Type of sport is related to injury profile: a study on cross country skiers, swimmers, long-distance runners and soccer players. A retrospective 12-month study.
ABSTRACT This 12-month retrospective questionnaire compared the occurrence of sports injuries in 149 cross country skiers, 154 swimmers, 143 long-distance runners and 128 soccer players aged 15-35 years. Soccer had significantly more injuries (5.1 injuries/1000 exposure hour) than other sports (2.1-2.8, P<0.001). More runners than soccer players reported overuse injuries (59% vs 42%, P=0.005), locating typically in the foot in runners, soccer players and skiers. Swimmers reported overuse injuries in the shoulder more commonly than skiers (40% vs 1%, P<0.001), who also intensively load shoulders. Acute injuries in skiers (80%) and in swimmers (58%), and overuse injuries in skiers (61%), occurred during exercise other than own event. In soccer and running the absence time from sport because of injuries was significantly longer than in skiing and swimming. No severe permanent disabilities occurred due to injury but seven women quit sports because of injury. In conclusion, type of loading is strictly associated with the anatomical location of an overuse injury as shown by the difference in shoulder injury incidence between swimmers and cross country skiers. In some sports, a significant proportion of acute injuries occur in other than the main event.
- SourceAvailable from: Merete Moller[Show abstract] [Hide abstract]
ABSTRACT: Previous studies report varying rates of time-loss injuries in adolescent female soccer, ranging from 2.4 to 5.3 per 1000 athlete-exposures or 2.5 to 3.7 per 1000 hours of exposure. However, these studies collected data using traditional injury reports from coaches or medical staff, with methods that significantly underestimate injury rates compared with players' self-reports.The American Journal of Sports Medicine 07/2014; · 4.44 Impact Factor
- [Show abstract] [Hide abstract]
ABSTRACT: There is a substantial paucity of studies concerning musculoskeletal injuries in harness Standardbred racehorses. Specifically, little is known about the epidemiology of exercise-related musculoskeletal injuries. Most studies on this subject involve Thoroughbred racehorses, whose biomechanics and racing speed differ from Standardbred, making comparisons difficult. Here, a population of Standardbred racehorses trained at the same racecourse was studied over four years and a classification system for exercise-related musculoskeletal injuries was designed. The incidence rates of musculoskeletal injuries causing horses' withdrawal from training for 15 days or longer were investigated. A mixed-effects Poisson regression model was used to estimate musculoskeletal injury rates and to describe significance of selected risk factors for exercise-related injuries in this population. A total of 356 trotter racehorses from 10 different stables contributed 8961 months at risk of musculoskeletal injuries. Four-hundred-and-twenty-nine injuries were reported and classified into 16 categories, based on their aetiology and anatomical localisation. The overall exercise-related injury rate was 4.79 per 100 horse months. When considering risk factors one by one in separate univariable analyses, we obtained the following results: rates did not differ significantly between genders and classes of age, whereas one driver seemed to cause fewer injuries than the others. Racing speed and racing intensity, as well as recent medical history, seemed to be significant risk factors (p < 0.001), while being shod or unshod during racing was not. On the other hand, when pooling several risk factors in a multivariable approach, only racing intensity turned out to be significant (p < 0.001), since racing speed and the racing intensity were partially confounded, being strongly correlated to one another. Characterizing epidemiology of exercise-related musculoskeletal injuries in trotter racehorses provides baseline incidence rate values. Incidence rates of stress fracture are lower in Standardbreds compared to Thoroughbreds, whereas the opposite is true for tendon and suspensory ligament injuries. In addition to identification of risk factors for musculoskeletal injuries among Standardbred racehorses, results suggest that racing intensity seems to be a protective predictor of risk and recent medical history could be used to identify horses at risk of injury.BMC Veterinary Research 01/2014; 10(1):11. · 1.86 Impact Factor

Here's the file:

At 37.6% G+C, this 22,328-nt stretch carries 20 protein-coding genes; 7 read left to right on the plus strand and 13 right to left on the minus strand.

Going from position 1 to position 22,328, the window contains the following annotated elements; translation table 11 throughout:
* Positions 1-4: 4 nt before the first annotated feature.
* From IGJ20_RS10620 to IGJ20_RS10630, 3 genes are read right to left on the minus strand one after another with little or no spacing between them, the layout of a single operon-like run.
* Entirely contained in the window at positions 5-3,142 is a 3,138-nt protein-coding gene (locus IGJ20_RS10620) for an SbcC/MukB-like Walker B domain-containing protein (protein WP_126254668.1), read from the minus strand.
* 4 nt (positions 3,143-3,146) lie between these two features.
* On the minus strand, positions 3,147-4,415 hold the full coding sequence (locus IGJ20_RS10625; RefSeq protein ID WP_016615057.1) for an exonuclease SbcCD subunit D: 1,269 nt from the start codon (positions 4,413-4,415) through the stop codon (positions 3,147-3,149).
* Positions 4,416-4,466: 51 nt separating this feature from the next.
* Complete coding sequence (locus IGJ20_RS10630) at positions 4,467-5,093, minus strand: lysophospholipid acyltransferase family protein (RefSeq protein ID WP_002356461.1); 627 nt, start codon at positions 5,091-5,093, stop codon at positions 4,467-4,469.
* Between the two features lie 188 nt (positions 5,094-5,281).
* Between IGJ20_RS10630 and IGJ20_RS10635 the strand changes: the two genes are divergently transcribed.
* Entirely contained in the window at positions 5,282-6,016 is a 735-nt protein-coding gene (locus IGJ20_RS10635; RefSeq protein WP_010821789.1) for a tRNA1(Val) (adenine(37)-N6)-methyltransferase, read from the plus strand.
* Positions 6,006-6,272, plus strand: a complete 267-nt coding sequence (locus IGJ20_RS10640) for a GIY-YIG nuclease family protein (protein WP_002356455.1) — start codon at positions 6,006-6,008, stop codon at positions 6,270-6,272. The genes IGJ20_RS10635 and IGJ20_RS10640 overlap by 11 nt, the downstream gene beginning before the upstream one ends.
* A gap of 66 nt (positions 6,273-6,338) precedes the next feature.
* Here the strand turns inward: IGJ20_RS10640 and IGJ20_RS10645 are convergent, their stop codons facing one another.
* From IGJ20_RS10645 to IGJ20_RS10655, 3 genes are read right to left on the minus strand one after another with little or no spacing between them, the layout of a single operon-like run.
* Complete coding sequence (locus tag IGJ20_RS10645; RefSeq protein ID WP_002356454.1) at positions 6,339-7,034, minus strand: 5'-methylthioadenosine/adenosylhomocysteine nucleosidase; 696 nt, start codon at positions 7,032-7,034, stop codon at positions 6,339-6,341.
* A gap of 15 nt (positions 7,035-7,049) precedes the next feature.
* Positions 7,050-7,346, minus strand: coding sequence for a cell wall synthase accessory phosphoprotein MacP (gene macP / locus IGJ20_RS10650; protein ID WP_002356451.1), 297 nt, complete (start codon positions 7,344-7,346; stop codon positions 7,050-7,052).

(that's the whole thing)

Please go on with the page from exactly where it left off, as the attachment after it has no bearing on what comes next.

- [Show abstract] [Hide abstract]
ABSTRACT: The purpose of this cross-sectional study was to compare the prevalence of low back pain (LBP) among female elite football and handball players to a matched non-professional active control group.Knee surgery, sports traumatology, arthroscopy : official journal of the ESSKA. 05/2014;